Harun Farockis (1944-2014) four-part series ERNSTE SPIELE (SERIOUS GAMES) shows how american soldiers are trained for war with videogames, especially created to simulate their military services during war in Afghanistan and Iraq. In advance, they sit in a classroom like situation, everybody in front of his screen, and drive through the desert in expectation of difficulties like bombs or iraqis or all together to solve the upcoming problem whilest permanently communicating to each other. The animated pictures have the quality of the contemporary gaming industry (Call of duty). The group makes some mistakes and suddenly "Watson is down". The reaction is quite indifferent, the tension disappears, they stay cool and will start the next try to complete their missoin. On another screen we see a soldier who came home from war, traumatised, sitting with virtual glasses with similar videogames to recapitulate the situations that he can´t get rid of. A therapist forces him to go as far as possible. Allthough the computer animations are much worse than the ones to prepare for war (they are less detailed and there are no shadows in the desert), the soldier is suffering and deeply experiencing the situation.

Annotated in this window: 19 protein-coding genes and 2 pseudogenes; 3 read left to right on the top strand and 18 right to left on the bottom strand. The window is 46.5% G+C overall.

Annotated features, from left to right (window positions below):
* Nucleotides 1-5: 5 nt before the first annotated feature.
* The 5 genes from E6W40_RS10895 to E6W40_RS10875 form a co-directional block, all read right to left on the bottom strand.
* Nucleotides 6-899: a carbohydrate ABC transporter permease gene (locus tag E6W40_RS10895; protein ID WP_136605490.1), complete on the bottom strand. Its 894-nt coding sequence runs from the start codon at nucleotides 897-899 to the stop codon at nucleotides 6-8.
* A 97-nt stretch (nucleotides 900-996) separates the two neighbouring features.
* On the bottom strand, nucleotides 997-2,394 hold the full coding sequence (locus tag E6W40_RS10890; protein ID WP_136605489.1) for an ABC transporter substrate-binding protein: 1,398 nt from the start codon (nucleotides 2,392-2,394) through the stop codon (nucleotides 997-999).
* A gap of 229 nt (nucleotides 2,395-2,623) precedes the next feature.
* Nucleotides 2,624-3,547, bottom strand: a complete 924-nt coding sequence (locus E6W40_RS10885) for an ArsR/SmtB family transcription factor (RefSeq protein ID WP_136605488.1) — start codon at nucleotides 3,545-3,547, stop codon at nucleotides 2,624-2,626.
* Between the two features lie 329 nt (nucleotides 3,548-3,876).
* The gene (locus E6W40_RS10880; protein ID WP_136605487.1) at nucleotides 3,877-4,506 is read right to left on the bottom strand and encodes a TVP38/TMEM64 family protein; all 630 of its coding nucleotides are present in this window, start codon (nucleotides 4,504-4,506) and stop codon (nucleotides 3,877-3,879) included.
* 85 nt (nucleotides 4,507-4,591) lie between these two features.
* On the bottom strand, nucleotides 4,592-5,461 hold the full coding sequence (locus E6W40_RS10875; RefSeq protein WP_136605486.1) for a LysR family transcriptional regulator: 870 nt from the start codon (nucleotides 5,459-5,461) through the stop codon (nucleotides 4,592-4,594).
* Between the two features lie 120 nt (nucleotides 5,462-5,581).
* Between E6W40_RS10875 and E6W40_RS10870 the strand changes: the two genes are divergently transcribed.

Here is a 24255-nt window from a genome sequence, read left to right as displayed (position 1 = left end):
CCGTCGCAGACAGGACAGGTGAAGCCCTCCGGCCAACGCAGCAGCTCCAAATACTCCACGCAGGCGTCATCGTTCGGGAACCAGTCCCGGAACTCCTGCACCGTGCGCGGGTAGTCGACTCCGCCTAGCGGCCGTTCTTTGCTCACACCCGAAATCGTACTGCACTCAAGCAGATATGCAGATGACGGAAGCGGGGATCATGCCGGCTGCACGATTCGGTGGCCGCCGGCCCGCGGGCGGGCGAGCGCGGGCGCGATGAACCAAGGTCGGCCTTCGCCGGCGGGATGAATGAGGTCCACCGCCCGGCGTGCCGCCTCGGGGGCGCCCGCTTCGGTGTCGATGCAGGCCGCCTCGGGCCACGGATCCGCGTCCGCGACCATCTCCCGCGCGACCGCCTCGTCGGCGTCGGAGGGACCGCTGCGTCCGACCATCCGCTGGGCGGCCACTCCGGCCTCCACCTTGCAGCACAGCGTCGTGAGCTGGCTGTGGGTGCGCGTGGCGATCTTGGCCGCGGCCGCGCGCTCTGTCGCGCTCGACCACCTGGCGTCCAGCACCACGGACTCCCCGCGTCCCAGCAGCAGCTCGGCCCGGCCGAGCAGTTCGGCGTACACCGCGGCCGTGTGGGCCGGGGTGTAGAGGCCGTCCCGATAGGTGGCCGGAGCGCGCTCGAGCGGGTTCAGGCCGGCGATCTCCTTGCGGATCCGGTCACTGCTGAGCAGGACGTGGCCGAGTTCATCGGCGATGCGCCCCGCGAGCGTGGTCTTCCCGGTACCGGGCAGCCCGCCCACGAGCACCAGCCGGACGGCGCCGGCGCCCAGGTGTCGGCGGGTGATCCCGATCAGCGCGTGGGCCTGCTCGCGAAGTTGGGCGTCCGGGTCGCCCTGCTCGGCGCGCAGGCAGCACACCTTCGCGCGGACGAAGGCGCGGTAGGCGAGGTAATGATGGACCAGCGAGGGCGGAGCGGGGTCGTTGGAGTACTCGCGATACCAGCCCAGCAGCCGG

In the end of the session the camera shows an applauding audience, the whole situation was a marketing arrangement for videogame therapy.
The installation gives the impression of a circle which has been closed. The humans are embedded in techniques, their experiences beeing part of the warproduction. In a shocking and morally reprehensible way the business of killing and playing are combined. Emotions are sucked up by the routine games and in the end spit out again. Questions like "what is real","what is virtual reality", "who creates our reality" and "who is responsible for the actions in reality/composed reality" evoke.
Amongst other works of Harun Farocki debating the topic of the power of moving imgages and terror the series is shown in Hamburger Bahnhof till the 18th of january. In memoriam and deep respect for Harun Farocki, who dissected with his camera like no one else.